Bianca and Lucentio and Kate and Petruchio are quite memorable couples in Shakespeare’s classic tale, The Taming of the Shrew. Bianca and Kate, total opposites, are pursued ardently by their suitors for totally opposite reasons. Lucentio falls in love at first sight with the beautiful and modest Bianca, while Petruchio begins his courtship of Kate with a slightly more mercenary motive.
In The Taming of the Shrew, Kate and Bianca are successfully wed and their marriages, which begin completely differently, travel a path through the course of the play which alters the individuals, the couples, and their marriages in different ways.
Upon arriving in Padua to set upon “a course of learning and ingenious studies” (Act I, scene 1, line 9), Lucentio spots the lovely Bianca. Lucentio immediately falls in love with the young and fair lady and cannot resist pursuing Bianca for his wife.
As he says to his servant, “I burn, I pine, I perish, Tranio, if I achieve not this young, modest girl” (Act I, scene 1, lines 150-151).
Since Baptista, Bianca’s father, has decreed that Bianca’s shrewish sister, Kate, must be married first, Lucentio develops a complicated plan to disguise and present himself to Bianca’s father as an instructor for Bianca. This will allow him secretly to woo Bianca while Tranio, pretending to be Lucentio, tries to convince Baptista that Lucentio will be the perfect husband for Bianca.
The plan falls flawlessly into place, and Lucentio and Bianca run off to be happily married though without the initial acceptance of Signor Baptista.
When they return, all disguises and deceptions are revealed. Signor Baptista is shocked and embarrassed but eventually accepts their marriage. Thus, the relationship of Bianca and Lucentio begins with immediate infatuation, or love at first sight, when Lucentio accidentally spies the lovely Bianca, and their courtship revolves around an elaborate deception. They elope under the cloud of that deception, but Bianca’s father ultimately accepts Lucentio as his son-in-law.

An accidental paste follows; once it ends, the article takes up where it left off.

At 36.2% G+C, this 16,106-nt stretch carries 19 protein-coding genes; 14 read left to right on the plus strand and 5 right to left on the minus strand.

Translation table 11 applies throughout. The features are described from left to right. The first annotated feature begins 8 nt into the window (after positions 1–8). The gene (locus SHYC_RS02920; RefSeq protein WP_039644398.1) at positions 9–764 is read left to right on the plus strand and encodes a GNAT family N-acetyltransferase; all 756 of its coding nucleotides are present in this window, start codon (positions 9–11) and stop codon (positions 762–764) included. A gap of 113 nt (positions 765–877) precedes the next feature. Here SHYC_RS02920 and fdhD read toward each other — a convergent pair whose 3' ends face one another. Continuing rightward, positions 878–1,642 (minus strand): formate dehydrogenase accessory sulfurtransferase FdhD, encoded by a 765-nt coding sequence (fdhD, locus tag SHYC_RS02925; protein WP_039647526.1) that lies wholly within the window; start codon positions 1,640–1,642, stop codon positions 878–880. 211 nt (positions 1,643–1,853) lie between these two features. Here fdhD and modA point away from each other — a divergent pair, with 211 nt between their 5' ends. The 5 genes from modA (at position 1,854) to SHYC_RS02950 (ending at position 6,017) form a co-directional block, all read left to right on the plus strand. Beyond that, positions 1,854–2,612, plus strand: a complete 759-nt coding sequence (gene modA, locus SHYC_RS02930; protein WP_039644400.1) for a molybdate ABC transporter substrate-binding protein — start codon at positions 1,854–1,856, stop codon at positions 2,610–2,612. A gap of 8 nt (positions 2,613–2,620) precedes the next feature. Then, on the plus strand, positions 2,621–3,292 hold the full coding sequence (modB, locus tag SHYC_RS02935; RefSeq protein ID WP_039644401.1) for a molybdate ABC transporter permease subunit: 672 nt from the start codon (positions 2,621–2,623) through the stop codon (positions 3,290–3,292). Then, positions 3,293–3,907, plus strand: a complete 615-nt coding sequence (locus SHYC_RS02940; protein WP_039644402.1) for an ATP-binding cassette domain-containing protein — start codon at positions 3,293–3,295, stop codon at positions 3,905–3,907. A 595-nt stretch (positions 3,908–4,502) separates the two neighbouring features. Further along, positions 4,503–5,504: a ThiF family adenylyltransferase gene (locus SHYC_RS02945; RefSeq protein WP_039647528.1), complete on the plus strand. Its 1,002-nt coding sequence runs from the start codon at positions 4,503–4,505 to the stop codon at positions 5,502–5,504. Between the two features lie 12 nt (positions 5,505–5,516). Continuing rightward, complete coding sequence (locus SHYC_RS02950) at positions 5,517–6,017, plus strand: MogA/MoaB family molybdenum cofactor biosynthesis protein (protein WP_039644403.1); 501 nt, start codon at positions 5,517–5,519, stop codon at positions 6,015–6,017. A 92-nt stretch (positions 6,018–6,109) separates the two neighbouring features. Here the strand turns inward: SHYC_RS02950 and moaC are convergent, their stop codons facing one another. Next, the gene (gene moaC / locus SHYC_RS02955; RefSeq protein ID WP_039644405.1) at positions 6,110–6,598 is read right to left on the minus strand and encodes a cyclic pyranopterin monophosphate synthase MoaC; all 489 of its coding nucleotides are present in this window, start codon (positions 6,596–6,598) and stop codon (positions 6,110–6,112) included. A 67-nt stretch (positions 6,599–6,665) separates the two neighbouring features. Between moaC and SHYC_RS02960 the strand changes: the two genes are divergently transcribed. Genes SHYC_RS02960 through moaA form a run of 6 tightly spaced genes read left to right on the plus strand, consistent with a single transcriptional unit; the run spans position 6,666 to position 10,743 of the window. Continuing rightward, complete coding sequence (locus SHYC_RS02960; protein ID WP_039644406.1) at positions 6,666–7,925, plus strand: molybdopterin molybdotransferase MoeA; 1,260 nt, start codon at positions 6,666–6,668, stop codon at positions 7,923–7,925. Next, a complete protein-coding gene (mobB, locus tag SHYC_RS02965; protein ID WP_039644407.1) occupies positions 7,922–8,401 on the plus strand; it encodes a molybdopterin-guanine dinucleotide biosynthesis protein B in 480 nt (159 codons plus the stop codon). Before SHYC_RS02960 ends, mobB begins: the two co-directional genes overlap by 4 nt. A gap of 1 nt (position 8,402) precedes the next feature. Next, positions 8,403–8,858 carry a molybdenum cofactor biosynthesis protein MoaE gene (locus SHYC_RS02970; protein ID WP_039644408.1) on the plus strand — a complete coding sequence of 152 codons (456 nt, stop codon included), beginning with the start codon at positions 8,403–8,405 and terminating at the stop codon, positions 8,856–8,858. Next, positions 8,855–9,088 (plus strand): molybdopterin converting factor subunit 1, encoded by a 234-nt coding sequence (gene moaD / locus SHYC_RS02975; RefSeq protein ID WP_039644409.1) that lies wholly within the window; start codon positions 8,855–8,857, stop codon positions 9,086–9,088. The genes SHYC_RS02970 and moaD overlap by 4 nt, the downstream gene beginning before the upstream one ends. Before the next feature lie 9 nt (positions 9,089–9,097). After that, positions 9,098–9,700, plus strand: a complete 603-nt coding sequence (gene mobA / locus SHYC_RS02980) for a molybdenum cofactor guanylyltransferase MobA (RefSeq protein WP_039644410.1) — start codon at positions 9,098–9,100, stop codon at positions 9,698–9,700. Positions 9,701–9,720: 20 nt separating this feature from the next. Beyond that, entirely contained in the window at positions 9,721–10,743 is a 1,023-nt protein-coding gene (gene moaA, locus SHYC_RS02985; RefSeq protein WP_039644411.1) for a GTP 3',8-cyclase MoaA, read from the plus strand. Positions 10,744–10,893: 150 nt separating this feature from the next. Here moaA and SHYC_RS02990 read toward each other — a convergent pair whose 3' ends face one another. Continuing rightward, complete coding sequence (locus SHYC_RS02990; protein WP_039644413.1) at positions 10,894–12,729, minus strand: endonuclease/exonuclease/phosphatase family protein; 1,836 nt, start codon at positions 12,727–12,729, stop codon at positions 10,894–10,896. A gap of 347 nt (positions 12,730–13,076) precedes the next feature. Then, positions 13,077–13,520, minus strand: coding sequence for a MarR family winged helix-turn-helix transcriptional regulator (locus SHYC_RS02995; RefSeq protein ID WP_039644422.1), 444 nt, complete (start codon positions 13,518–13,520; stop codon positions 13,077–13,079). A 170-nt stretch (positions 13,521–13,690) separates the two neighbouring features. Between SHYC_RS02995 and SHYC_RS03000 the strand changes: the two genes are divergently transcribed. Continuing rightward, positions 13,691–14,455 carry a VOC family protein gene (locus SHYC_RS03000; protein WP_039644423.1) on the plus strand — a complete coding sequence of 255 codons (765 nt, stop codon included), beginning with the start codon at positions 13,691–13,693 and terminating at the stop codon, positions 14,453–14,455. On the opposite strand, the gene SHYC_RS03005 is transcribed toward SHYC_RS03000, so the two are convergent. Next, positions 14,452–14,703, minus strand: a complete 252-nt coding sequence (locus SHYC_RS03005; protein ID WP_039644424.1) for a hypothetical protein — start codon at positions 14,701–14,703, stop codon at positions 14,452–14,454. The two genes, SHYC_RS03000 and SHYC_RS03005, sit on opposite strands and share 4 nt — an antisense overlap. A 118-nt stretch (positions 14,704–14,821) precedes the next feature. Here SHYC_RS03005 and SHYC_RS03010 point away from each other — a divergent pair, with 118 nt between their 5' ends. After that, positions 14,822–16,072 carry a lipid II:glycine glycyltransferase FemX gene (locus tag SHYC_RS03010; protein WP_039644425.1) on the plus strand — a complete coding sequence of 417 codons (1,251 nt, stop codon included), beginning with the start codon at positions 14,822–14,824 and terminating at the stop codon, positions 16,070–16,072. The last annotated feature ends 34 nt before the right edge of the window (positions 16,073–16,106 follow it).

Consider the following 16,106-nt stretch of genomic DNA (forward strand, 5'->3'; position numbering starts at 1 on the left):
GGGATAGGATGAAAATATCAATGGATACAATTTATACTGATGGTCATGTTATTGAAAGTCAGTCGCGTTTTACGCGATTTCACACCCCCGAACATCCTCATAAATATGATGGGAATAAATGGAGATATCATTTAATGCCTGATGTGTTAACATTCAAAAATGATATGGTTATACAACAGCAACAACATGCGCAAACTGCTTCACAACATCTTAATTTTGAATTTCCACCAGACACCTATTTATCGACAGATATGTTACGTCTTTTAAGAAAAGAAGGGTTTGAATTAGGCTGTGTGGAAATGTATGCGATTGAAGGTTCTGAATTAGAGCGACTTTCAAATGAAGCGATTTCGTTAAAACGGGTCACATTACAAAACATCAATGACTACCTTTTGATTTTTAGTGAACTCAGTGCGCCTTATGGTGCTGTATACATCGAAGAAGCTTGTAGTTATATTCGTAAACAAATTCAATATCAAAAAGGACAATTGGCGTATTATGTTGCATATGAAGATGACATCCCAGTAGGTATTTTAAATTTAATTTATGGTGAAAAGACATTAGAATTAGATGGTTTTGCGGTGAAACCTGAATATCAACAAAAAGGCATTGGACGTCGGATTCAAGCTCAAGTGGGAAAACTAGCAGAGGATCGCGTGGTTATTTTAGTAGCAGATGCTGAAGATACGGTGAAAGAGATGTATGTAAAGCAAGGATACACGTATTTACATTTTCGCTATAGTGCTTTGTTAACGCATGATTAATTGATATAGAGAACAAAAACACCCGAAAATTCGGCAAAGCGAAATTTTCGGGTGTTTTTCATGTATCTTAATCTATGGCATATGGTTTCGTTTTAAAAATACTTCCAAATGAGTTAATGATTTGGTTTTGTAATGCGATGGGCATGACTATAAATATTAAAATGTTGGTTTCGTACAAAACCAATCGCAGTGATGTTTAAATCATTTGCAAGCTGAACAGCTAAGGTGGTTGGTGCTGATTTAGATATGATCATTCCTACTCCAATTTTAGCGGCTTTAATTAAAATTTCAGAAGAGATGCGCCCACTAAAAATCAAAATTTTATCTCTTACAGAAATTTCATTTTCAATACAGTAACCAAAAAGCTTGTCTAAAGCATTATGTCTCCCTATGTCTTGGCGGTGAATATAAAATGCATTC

They begin their marriage happily and are happily “stuck” on each other, both confident that they have found their perfect mate. In comparison, a man named Petruchio is searching for a wealthy wife; and when visiting Padua, his friend Hortensio tells him of a beautiful and rich, though devilish, woman named Katherine. Petruchio makes fun of the men who act terrified of the girl and explains how she is no match for him. Petruchio states with pride, “Think you a little din can daunt mine ears? Have I not in my time heard lions roar?
Have I not heard the sea, puffed up with winds, rage like an angry boar chafed with sweat? Have I not heard great ordnance in the field, and heaven’s artillery thunder in the skies? ” (Act I, scene 2, line 195). Petruchio asserts that no woman is untamable, and it is worth the trouble of the training for the money that will come with marriage as money is his primary motive for marriage. Thus, Petruchio meets with Signor Baptista asking for Kate’s hand in marriage; however, Signor Baptista says he will not allow the marriage unless Petruchio wins Kate’s love.
Petruchio then begins to pursue Kate; and even though Kate continues to spurn Petruchio and continues her ill-tempered behavior, Petruchio manages to convince Signor Baptista that Petruchio has won Kate’s love but that the couple has settled upon an agreement that she may still act a shrew in public. Convinced of their love, Signor Baptista allows the marriage, and Petruchio and Kate are wed. Petruchio then discovers a way to tame Kate’s “tongue” by simply acting the way she does so she can obtain a glimpse of what it is like to be around an unpleasant, nasty, and obnoxious person.